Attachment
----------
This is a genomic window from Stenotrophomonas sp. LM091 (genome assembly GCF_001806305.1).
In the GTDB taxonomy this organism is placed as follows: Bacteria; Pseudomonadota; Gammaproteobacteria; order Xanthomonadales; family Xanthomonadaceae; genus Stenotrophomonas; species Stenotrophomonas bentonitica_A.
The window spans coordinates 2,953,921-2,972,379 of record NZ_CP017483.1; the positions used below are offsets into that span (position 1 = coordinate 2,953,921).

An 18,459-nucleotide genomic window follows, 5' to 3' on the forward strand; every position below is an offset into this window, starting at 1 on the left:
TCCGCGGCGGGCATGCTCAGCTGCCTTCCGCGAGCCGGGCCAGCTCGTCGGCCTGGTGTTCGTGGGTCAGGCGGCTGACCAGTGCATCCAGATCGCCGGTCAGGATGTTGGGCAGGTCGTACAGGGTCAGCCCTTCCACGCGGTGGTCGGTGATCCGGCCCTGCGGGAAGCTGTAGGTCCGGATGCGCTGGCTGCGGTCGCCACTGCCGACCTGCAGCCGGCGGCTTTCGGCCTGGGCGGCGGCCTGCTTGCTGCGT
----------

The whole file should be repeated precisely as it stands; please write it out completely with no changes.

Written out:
This is a genomic window from Stenotrophomonas sp. LM091 (genome assembly GCF_001806305.1).
In the GTDB taxonomy this organism is placed as follows: Bacteria; Pseudomonadota; Gammaproteobacteria; order Xanthomonadales; family Xanthomonadaceae; genus Stenotrophomonas; species Stenotrophomonas bentonitica_A.
The window spans coordinates 2,953,921-2,972,379 of record NZ_CP017483.1; the positions used below are offsets into that span (position 1 = coordinate 2,953,921).

An 18,459-nucleotide genomic window follows, 5' to 3' on the forward strand; every position below is an offset into this window, starting at 1 on the left:
TCCGCGGCGGGCATGCTCAGCTGCCTTCCGCGAGCCGGGCCAGCTCGTCGGCCTGGTGTTCGTGGGTCAGGCGGCTGACCAGTGCATCCAGATCGCCGGTCAGGATGTTGGGCAGGTCGTACAGGGTCAGCCCTTCCACGCGGTGGTCGGTGATCCGGCCCTGCGGGAAGCTGTAGGTCCGGATGCGCTGGCTGCGGTCGCCACTGCCGACCTGCAGCCGGCGGCTTTCGGCCTGGGCGGCGGCCTGCTTGCTGCGT